Colorectal robotic assistant for laparoscopic surgery |
Medical need |
Colorectal cancer is the third most common cancer entity and the second most common cause of cancer death worldwide. Curative treatment approaches always involve surgical excision of the primary tumor and locoregional lymph nodes. About half of all colorectal cancers occur in the rectum, necessitating oncologically radical resection of the primary tumor within the mesorectal envelope.
Narrow and deep pelvic anatomy and the risk of injury to adjacent anatomical structures such as ureters and pelvic nerves responsible for urogenital functions make total mesorectal excision (TME) a particularly complex surgical procedure. These challenges could potentially be overcome by an integration of smart assistance functions into robotic surgical systems.
Our aim is to go the pilot steps for next-generation, micro-robotic endoscopic tools based on smart materials. Such endoscopic tools will offer several advantages like integration in cyber-medical systems , a much wider movement range, component miniaturization for precise dissections, non-expensive disposable devices – which will drastically reduce endoscopy-associated infections – integrated sensors for haptic and tactile feedback and much more.
NGScope, endoscopy, electro surgery, steerable tools, steerable accessories, smart material actuators, cybermedical systems, robotic systems, precise dissections, single-use endoscopes, disposable endoscopes, haptic and tactile feedback
Project team members |
Surgical navigation for rectal cancer |
Tumor operations on the rectum are difficult. CoBot aims to improve surgical navigation with Artificial Intelligence to reduce complications.
Radical resection of the primary tumor and locoregional lymph nodes within the mesorectal envelope (total mesorectal excision, TME) is an obligatory part of curative treatment strategies for rectal cancer.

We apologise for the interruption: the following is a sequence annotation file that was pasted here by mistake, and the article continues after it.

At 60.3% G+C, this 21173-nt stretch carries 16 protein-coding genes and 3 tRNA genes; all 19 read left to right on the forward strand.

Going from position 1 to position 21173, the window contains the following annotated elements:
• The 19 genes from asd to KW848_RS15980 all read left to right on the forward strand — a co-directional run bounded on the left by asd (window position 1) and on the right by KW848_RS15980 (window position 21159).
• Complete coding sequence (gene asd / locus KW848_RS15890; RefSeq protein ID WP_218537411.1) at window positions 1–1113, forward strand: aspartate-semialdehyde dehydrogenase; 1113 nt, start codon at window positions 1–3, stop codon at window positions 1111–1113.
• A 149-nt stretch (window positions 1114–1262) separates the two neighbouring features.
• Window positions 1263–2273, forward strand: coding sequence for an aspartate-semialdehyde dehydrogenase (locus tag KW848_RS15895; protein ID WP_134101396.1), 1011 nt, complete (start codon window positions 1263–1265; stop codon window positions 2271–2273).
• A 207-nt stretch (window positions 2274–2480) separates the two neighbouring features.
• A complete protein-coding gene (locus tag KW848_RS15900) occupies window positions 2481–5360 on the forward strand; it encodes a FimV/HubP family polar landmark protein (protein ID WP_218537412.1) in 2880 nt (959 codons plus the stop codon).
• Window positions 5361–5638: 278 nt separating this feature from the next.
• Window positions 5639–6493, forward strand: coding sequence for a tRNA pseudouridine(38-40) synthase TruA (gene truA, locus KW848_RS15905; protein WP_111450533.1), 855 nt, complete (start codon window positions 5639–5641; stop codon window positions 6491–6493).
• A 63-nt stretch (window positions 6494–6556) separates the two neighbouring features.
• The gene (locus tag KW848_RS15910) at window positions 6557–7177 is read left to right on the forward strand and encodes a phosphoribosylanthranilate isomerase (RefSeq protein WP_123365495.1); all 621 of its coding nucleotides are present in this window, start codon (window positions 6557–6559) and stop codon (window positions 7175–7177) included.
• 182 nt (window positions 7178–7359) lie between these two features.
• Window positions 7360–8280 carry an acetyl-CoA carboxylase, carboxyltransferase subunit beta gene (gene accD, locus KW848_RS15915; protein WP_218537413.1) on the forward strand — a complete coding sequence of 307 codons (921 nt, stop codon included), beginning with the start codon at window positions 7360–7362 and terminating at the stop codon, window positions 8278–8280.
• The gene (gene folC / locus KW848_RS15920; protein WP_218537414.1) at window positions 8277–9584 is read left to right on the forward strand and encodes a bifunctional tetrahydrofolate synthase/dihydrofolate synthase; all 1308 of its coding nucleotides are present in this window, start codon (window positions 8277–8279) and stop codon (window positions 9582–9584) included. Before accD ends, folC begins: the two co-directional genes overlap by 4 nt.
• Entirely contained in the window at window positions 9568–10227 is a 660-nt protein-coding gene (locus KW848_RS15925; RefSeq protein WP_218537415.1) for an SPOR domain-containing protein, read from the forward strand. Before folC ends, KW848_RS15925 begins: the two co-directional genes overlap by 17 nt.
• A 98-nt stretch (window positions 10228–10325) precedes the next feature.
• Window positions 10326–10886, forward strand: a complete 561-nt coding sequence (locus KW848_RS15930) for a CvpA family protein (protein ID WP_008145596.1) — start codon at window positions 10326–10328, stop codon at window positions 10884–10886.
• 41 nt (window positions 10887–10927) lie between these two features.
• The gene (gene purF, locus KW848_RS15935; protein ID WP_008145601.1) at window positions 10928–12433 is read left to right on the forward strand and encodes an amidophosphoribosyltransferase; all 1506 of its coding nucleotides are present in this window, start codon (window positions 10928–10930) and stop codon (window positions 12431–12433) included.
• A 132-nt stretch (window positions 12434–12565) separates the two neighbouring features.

Compared to conventional laparoscopic surgery, robot-assisted rectal resection offers mechanical enhancements like an improved instrument dexterity and hand-eye coordination as well as a 3-dimensional view. Beyond this more intuitive handling however, no robust clinical benefit of robotic systems could be demonstrated to date.
This project aims to extend the surgical opportunities of robot-assisted surgery by developing assistance functions based on data science. Applying machine learning algorithms on annotated video sequences, smart guidance functions such as an intraoperative visualization of the correct dissection plane as well as ureters, nerves and vessels will be developed. Additional functions will include automated identification and setting of an optimal laparoscopic view as well as automated intraoperative recognition and removal of debris such as blood and smoke. Ultimately, an integration of this guidance system could result in reduced operation time, lower intra- and postoperative complication rate, shorter hospital stay as well as an improvement in overall survival and quality of life compared to conventional laparoscopic rectal resection.